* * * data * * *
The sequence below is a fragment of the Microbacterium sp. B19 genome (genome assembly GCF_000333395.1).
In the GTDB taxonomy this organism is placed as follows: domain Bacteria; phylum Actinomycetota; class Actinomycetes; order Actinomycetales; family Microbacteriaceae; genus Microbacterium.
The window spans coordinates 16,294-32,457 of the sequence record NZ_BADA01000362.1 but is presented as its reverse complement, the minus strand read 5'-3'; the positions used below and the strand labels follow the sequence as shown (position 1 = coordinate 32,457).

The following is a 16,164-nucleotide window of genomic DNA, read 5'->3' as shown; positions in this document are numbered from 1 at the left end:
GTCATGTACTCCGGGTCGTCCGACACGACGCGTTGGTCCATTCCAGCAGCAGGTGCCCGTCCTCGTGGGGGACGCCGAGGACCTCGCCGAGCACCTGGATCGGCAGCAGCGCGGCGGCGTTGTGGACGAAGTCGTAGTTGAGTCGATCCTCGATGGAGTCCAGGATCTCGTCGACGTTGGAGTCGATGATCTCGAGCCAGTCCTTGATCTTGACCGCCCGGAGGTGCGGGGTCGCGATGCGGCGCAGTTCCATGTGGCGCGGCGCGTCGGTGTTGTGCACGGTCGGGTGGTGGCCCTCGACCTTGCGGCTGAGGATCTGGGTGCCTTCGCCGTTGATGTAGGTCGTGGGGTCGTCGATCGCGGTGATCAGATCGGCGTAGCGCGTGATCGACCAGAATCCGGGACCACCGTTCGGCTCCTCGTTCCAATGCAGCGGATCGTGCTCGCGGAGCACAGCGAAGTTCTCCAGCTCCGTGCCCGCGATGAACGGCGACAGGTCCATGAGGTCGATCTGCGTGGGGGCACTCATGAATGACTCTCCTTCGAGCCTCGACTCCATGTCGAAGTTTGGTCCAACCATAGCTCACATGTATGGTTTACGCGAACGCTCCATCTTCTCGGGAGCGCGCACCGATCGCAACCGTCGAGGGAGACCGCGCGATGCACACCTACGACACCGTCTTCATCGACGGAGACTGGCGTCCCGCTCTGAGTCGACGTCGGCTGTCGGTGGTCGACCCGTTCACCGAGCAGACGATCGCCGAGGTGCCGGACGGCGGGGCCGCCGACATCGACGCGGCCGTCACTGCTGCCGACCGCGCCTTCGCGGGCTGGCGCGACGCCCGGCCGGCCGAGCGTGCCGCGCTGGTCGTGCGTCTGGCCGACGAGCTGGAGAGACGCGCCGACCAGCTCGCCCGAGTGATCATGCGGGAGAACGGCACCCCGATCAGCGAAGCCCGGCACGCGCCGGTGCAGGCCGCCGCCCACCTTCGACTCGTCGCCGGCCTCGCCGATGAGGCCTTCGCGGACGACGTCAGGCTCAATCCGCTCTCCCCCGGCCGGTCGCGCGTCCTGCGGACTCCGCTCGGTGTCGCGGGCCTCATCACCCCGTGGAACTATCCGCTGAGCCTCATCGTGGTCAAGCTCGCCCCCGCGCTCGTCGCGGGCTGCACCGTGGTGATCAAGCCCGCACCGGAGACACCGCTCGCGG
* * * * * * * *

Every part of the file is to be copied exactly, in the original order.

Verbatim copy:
The sequence below is a fragment of the Microbacterium sp. B19 genome (genome assembly GCF_000333395.1).
In the GTDB taxonomy this organism is placed as follows: domain Bacteria; phylum Actinomycetota; class Actinomycetes; order Actinomycetales; family Microbacteriaceae; genus Microbacterium.
The window spans coordinates 16,294-32,457 of the sequence record NZ_BADA01000362.1 but is presented as its reverse complement, the minus strand read 5'-3'; the positions used below and the strand labels follow the sequence as shown (position 1 = coordinate 32,457).

The following is a 16,164-nucleotide window of genomic DNA, read 5'->3' as shown; positions in this document are numbered from 1 at the left end:
GTCATGTACTCCGGGTCGTCCGACACGACGCGTTGGTCCATTCCAGCAGCAGGTGCCCGTCCTCGTGGGGGACGCCGAGGACCTCGCCGAGCACCTGGATCGGCAGCAGCGCGGCGGCGTTGTGGACGAAGTCGTAGTTGAGTCGATCCTCGATGGAGTCCAGGATCTCGTCGACGTTGGAGTCGATGATCTCGAGCCAGTCCTTGATCTTGACCGCCCGGAGGTGCGGGGTCGCGATGCGGCGCAGTTCCATGTGGCGCGGCGCGTCGGTGTTGTGCACGGTCGGGTGGTGGCCCTCGACCTTGCGGCTGAGGATCTGGGTGCCTTCGCCGTTGATGTAGGTCGTGGGGTCGTCGATCGCGGTGATCAGATCGGCGTAGCGCGTGATCGACCAGAATCCGGGACCACCGTTCGGCTCCTCGTTCCAATGCAGCGGATCGTGCTCGCGGAGCACAGCGAAGTTCTCCAGCTCCGTGCCCGCGATGAACGGCGACAGGTCCATGAGGTCGATCTGCGTGGGGGCACTCATGAATGACTCTCCTTCGAGCCTCGACTCCATGTCGAAGTTTGGTCCAACCATAGCTCACATGTATGGTTTACGCGAACGCTCCATCTTCTCGGGAGCGCGCACCGATCGCAACCGTCGAGGGAGACCGCGCGATGCACACCTACGACACCGTCTTCATCGACGGAGACTGGCGTCCCGCTCTGAGTCGACGTCGGCTGTCGGTGGTCGACCCGTTCACCGAGCAGACGATCGCCGAGGTGCCGGACGGCGGGGCCGCCGACATCGACGCGGCCGTCACTGCTGCCGACCGCGCCTTCGCGGGCTGGCGCGACGCCCGGCCGGCCGAGCGTGCCGCGCTGGTCGTGCGTCTGGCCGACGAGCTGGAGAGACGCGCCGACCAGCTCGCCCGAGTGATCATGCGGGAGAACGGCACCCCGATCAGCGAAGCCCGGCACGCGCCGGTGCAGGCCGCCGCCCACCTTCGACTCGTCGCCGGCCTCGCCGATGAGGCCTTCGCGGACGACGTCAGGCTCAATCCGCTCTCCCCCGGCCGGTCGCGCGTCCTGCGGACTCCGCTCGGTGTCGCGGGCCTCATCACCCCGTGGAACTATCCGCTGAGCCTCATCGTGGTCAAGCTCGCCCCCGCGCTCGTCGCGGGCTGCACCGTGGTGATCAAGCCCGCACCGGAGACACCGCTCGCGG